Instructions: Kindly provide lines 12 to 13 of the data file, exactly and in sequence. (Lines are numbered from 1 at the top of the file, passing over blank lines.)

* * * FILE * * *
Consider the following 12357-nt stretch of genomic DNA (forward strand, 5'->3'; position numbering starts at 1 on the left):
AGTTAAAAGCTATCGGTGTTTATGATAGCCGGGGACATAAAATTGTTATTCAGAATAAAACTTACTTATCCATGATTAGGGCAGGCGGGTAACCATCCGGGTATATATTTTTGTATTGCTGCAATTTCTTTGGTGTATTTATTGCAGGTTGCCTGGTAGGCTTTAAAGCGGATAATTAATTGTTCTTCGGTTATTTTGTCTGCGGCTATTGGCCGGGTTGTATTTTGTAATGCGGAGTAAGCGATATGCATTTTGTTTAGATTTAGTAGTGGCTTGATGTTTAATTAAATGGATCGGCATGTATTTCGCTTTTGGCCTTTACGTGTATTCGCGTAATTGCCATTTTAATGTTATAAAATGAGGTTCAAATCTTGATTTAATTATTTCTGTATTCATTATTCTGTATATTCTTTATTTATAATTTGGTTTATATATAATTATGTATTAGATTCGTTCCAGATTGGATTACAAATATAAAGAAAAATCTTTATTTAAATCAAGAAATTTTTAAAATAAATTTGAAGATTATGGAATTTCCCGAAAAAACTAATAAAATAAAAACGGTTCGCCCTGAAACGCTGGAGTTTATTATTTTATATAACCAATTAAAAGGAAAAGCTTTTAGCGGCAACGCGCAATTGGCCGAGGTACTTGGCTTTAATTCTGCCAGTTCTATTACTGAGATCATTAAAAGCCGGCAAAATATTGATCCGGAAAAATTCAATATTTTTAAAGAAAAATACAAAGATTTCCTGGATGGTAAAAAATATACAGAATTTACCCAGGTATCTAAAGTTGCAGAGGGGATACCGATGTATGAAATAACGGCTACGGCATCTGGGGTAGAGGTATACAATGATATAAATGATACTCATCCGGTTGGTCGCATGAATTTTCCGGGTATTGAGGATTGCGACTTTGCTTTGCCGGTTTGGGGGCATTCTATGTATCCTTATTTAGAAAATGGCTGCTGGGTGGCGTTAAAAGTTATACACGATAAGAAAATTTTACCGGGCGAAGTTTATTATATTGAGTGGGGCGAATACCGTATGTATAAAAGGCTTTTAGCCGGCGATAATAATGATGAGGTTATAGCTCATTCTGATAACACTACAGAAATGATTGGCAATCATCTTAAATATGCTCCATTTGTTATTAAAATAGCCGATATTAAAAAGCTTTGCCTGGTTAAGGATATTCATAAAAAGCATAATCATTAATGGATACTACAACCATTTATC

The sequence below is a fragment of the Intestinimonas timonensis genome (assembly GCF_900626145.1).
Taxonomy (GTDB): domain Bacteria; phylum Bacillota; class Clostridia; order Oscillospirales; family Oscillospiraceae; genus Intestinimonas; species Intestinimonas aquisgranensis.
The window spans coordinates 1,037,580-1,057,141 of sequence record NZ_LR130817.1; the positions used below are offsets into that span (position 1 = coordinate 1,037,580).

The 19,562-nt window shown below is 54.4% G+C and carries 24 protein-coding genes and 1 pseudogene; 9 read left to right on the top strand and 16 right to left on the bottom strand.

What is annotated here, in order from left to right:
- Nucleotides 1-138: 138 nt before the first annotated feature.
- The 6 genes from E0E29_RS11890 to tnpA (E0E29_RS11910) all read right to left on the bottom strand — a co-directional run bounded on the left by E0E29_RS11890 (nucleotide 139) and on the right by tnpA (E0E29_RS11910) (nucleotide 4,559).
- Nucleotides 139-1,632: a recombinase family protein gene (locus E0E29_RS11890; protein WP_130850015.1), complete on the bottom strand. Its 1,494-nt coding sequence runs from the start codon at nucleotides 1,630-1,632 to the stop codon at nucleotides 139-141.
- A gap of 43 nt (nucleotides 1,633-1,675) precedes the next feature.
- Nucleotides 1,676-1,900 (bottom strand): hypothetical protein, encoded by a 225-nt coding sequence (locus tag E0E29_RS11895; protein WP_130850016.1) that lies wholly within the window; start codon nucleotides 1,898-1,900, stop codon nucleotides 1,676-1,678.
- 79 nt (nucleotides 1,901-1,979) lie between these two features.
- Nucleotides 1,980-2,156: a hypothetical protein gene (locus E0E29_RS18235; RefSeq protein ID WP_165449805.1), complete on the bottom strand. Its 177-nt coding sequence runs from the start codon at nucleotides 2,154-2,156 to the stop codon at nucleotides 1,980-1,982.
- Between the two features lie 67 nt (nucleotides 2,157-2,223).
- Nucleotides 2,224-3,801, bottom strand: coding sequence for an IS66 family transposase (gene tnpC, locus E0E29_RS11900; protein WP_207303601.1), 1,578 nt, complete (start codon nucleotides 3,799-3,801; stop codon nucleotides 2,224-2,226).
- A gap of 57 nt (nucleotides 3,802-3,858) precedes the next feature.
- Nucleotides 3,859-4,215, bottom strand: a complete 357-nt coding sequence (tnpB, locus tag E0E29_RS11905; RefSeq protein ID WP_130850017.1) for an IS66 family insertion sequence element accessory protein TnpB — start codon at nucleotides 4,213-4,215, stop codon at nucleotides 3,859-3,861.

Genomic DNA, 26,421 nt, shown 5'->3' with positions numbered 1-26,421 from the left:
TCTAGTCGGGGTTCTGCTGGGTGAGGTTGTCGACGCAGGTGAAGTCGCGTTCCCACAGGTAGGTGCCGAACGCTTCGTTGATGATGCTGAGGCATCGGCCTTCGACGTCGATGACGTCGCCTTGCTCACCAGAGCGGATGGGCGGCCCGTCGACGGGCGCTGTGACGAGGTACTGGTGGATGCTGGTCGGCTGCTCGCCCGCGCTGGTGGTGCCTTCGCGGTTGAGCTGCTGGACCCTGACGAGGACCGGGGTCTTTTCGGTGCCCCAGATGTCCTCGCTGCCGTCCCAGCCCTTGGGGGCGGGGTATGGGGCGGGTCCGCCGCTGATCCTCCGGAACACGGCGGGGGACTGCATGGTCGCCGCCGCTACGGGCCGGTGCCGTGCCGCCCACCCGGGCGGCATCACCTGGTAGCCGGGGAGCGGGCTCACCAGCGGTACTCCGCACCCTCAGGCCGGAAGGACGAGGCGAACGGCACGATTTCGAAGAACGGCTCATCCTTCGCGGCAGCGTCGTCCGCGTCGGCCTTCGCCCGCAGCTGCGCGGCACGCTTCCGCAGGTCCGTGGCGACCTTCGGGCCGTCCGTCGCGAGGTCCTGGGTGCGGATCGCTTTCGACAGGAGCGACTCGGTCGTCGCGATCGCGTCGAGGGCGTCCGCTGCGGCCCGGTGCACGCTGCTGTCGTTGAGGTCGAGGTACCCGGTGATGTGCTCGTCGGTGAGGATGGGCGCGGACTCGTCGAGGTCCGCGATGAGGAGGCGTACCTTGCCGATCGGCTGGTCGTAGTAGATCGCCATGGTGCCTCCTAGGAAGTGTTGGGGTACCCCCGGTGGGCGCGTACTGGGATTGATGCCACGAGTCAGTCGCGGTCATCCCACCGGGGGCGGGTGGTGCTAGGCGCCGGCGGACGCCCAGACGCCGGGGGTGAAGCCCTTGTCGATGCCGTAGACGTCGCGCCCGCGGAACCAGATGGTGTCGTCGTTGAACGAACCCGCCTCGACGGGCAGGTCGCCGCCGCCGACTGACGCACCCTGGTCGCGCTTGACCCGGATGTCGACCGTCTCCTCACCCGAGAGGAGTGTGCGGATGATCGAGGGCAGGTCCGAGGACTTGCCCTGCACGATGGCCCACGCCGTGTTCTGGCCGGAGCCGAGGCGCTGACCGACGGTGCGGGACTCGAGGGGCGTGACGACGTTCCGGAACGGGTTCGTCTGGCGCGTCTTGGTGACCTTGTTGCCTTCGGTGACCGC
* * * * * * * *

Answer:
- Nucleotides 1,676-1,900 (bottom strand): hypothetical protein, encoded by a 225-nt coding sequence (locus tag E0E29_RS11895; protein WP_130850016.1) that lies wholly within the window; start codon nucleotides 1,898-1,900, stop codon nucleotides 1,676-1,678.
- 79 nt (nucleotides 1,901-1,979) lie between these two features.